Tsawwassen First Nation in shock after murder
The Tsawwassen First Nation is in a state of shock after a vicious stabbing Friday night left a 16-year-old girl dead and a 15-year-old girl in hospital in critical condition.
Delta Police arrested a 17-year-old male suspect early Saturday in connection with the attack, charging him with second degree murder, as well as attempted murder.
Tsawwassen First Nations Chief Bryce Williams said in a prepared statement on Tuesday that his community is grieving the loss of one of their own.
"Late this past Friday evening, we lost one of our young members through tragic circumstances that we are trying to understand and deal with. The family and our community are devastated," he said. "For all of us at Tsawwassen First Nation, it is a time of pulling together to support each other and be the strong community we are. Our hearts are with the victims' families and friends, and we are here for them."
Williams thanked Delta Police for its handling of the incident, as well as the public for their support.
"We thank our many friends for their kind words in this trying time, [and] we appreciate people stepping up to help us deal with this tragic situation," he said. "We also send our prayers to the surviving victim and her family."
Police responded to a report of a stabbing at Tsawwassen First Nation at 10:10 p.m. on Feb. 15. Officers found two teenage girls suffering from stab wounds lying on the ground in front of a residence.
Both victims were treated at the scene by paramedics and fire personnel, and were subsequently rushed to hospital by air ambulance. The 16-year-old was later pronounced dead at Vancouver General Hospital.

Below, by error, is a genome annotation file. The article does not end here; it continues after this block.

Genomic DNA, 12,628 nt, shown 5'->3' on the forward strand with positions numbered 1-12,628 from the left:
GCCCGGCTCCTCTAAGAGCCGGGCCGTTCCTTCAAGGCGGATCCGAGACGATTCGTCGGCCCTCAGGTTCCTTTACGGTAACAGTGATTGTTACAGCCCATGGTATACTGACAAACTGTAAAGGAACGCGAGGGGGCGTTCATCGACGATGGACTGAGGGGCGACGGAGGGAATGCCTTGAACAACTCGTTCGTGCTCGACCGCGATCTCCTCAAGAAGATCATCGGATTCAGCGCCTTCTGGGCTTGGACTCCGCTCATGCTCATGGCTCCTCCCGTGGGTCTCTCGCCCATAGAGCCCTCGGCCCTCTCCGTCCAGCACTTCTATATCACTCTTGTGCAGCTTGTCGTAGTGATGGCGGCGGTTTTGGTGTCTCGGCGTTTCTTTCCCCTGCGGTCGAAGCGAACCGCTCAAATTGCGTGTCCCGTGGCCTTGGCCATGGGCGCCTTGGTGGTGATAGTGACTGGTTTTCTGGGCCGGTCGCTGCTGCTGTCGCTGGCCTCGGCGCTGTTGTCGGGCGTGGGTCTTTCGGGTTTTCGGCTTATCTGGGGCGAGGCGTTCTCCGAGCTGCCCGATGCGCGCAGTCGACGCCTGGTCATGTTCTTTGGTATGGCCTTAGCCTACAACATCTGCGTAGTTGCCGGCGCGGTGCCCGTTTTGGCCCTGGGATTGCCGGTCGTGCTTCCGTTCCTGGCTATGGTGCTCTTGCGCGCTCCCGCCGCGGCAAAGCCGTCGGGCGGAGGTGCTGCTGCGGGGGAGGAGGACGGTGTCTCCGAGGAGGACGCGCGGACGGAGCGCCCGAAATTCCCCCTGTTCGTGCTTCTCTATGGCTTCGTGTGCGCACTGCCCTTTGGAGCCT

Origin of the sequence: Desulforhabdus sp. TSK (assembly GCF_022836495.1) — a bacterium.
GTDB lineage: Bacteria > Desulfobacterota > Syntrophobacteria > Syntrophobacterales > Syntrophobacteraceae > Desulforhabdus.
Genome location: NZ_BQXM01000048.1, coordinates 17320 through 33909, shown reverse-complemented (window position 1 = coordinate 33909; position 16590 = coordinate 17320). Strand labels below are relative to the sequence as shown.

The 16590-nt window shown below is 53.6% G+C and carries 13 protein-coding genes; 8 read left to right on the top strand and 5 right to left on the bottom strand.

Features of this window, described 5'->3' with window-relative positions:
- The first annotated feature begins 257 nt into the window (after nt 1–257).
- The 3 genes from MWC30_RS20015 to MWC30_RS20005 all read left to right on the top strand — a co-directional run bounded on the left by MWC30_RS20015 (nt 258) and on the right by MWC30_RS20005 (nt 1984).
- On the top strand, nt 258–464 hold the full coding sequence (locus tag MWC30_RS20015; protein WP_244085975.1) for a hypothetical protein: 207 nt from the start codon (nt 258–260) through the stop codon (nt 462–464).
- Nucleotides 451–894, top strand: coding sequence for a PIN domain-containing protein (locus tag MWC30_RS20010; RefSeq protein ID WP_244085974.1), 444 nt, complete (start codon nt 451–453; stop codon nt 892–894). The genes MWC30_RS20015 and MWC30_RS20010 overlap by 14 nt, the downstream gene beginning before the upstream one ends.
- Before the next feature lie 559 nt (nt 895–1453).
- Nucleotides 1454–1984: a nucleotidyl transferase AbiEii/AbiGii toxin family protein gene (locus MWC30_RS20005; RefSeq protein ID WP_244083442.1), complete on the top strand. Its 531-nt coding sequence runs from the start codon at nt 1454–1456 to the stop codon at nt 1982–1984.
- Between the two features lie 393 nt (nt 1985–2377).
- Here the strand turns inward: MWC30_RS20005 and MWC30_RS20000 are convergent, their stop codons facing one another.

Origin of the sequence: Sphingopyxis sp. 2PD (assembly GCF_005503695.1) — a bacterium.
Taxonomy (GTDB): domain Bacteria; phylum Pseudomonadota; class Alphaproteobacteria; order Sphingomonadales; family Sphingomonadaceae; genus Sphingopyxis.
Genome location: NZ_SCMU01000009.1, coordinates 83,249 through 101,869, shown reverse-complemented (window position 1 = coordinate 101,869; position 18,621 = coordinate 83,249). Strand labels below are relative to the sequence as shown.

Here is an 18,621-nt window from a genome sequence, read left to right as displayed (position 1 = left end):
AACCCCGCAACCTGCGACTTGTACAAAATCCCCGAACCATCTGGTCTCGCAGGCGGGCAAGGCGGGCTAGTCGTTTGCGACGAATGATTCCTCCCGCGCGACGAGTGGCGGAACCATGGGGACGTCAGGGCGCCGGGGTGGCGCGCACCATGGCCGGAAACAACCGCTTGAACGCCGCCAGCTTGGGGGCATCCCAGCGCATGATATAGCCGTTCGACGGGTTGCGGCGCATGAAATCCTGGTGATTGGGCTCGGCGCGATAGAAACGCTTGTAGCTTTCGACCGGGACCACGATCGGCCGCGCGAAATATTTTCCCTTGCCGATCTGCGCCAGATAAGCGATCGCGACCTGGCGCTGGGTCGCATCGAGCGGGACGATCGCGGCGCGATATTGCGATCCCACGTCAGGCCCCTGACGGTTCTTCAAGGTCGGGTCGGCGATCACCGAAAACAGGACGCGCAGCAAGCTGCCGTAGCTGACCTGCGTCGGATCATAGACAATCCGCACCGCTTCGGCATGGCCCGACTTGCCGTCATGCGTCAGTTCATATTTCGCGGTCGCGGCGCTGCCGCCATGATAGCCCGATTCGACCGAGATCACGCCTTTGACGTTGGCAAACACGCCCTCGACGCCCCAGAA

As of Wednesday, the 15-year-old survivor of the attack was still in hospital, in stable condition.
Investigators from the Delta Police Department arrested the male suspect without incident around 11 a.m. Saturday morning at Tsawwassen First Nation.
Delta Police spokesperson Ciaran Feenan said police are working with the Tsawwassen First Nations community, providing victim services and support in the wake of the tragedy.
"This would impact any community," said Feenan at press conference Saturday afternoon. "This is a 16-year-old girl, and it's a tragic loss when young people are taken away so quickly.
"The Tsawwassen First Nation is a very, very tight knit group so this is going to be a very hard time for them. We are going to work with them collaboratively to make sure they have all the resources they need."
The 16-year-old victim was a former student at Delta Secondary School, according to teachers there.
However, Delta Police is not releasing the names of the victims in order to protect the identity of the male suspect, who the Youth Criminal Justice Act prevents from being named.
Feenan wouldn't speculate on the motive behind the stabbing, but said the investigation by Delta Police is ongoing.
"It doesn't appear to be a random attack," he said. "They knew each other, to what level, I'm not at liberty to speak to."
The male suspect made his first court appearance Monday morning to be arraigned on charges of second degree murder and attempted murder, and will be kept in custody while he awaits trial.